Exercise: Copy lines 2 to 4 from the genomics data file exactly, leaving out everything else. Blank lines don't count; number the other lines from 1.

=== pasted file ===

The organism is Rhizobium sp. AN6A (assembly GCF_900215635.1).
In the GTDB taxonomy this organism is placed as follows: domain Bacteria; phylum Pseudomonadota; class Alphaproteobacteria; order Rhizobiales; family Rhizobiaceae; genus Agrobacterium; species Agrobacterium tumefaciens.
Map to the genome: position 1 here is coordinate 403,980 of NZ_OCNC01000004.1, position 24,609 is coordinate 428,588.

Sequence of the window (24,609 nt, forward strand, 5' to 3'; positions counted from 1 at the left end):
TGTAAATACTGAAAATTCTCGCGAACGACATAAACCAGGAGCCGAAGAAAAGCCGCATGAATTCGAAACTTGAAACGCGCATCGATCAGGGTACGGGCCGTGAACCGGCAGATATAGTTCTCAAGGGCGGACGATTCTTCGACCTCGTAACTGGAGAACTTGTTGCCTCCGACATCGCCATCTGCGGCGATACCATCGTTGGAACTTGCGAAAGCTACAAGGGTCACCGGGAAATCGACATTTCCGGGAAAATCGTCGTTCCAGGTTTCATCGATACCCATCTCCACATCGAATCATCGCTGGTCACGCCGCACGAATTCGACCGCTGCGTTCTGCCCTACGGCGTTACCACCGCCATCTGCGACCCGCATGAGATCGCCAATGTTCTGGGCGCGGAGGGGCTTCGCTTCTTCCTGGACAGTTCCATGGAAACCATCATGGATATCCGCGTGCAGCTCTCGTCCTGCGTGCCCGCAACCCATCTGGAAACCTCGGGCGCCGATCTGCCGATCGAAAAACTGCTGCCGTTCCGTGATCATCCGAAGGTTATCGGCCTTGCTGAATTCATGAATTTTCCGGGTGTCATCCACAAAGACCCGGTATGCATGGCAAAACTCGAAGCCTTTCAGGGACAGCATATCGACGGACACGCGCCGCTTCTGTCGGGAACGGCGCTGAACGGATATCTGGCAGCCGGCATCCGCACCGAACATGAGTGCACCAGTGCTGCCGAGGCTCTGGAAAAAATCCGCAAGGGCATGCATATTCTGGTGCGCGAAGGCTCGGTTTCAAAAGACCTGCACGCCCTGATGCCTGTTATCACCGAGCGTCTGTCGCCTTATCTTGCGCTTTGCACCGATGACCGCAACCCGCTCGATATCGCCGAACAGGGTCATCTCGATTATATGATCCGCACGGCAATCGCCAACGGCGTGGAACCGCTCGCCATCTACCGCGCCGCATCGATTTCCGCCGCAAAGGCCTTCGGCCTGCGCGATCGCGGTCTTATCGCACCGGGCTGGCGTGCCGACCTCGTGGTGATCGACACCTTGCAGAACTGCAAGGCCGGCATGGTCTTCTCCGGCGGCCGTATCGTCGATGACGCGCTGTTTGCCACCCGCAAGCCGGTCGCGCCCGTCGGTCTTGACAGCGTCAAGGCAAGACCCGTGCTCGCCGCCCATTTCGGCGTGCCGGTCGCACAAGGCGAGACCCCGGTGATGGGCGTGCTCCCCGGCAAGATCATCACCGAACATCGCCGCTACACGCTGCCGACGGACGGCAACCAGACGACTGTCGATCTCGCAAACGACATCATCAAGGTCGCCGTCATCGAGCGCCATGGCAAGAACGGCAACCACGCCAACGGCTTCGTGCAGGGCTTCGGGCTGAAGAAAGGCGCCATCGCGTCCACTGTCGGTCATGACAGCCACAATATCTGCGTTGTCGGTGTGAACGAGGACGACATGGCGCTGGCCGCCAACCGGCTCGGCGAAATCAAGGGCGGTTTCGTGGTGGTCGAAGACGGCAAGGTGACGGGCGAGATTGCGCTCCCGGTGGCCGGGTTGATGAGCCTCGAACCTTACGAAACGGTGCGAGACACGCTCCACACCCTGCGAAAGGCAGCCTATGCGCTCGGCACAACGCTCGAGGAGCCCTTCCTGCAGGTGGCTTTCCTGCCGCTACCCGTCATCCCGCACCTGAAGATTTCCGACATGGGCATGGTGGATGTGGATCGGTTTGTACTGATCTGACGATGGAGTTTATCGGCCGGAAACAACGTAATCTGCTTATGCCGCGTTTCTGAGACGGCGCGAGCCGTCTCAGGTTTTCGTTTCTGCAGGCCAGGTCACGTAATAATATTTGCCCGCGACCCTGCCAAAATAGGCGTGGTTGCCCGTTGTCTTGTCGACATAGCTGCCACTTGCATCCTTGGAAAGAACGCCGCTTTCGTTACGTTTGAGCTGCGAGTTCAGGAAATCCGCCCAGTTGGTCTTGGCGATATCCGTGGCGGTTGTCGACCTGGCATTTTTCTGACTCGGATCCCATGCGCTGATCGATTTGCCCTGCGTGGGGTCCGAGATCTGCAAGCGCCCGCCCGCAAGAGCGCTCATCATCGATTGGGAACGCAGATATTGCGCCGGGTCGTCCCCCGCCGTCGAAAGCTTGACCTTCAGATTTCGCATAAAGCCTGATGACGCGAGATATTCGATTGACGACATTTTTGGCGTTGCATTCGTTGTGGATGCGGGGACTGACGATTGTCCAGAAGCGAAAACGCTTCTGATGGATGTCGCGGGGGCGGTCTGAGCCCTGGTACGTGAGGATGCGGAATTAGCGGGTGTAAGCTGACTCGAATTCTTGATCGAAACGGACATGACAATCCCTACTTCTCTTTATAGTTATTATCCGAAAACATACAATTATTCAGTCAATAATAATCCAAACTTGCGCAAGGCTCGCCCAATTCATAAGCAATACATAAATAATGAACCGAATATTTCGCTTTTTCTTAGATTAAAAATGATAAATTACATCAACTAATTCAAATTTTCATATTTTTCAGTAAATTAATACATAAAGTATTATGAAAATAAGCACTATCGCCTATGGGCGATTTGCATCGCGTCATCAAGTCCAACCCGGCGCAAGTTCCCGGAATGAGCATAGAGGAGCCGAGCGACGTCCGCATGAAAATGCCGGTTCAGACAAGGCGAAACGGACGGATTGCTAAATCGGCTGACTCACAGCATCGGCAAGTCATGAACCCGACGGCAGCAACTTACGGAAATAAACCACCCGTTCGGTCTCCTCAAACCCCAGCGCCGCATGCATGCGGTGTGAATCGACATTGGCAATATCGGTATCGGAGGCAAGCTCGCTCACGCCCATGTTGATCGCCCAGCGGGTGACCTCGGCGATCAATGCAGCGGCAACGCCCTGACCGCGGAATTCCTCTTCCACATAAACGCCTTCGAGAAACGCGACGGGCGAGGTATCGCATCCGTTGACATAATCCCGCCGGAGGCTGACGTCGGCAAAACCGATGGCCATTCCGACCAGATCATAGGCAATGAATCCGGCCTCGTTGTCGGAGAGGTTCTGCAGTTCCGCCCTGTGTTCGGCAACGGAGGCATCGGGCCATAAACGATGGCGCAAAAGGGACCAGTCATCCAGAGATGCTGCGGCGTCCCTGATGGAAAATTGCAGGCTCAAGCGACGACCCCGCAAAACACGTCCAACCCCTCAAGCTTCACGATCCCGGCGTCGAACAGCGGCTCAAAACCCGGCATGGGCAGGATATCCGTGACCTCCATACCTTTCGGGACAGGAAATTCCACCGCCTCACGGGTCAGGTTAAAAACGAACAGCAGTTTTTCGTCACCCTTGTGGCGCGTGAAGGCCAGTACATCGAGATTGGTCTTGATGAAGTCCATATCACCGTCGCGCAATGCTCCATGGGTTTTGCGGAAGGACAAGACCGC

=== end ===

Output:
In the GTDB taxonomy this organism is placed as follows: domain Bacteria; phylum Pseudomonadota; class Alphaproteobacteria; order Rhizobiales; family Rhizobiaceae; genus Agrobacterium; species Agrobacterium tumefaciens.
Map to the genome: position 1 here is coordinate 403,980 of NZ_OCNC01000004.1, position 24,609 is coordinate 428,588.

Sequence of the window (24,609 nt, forward strand, 5' to 3'; positions counted from 1 at the left end):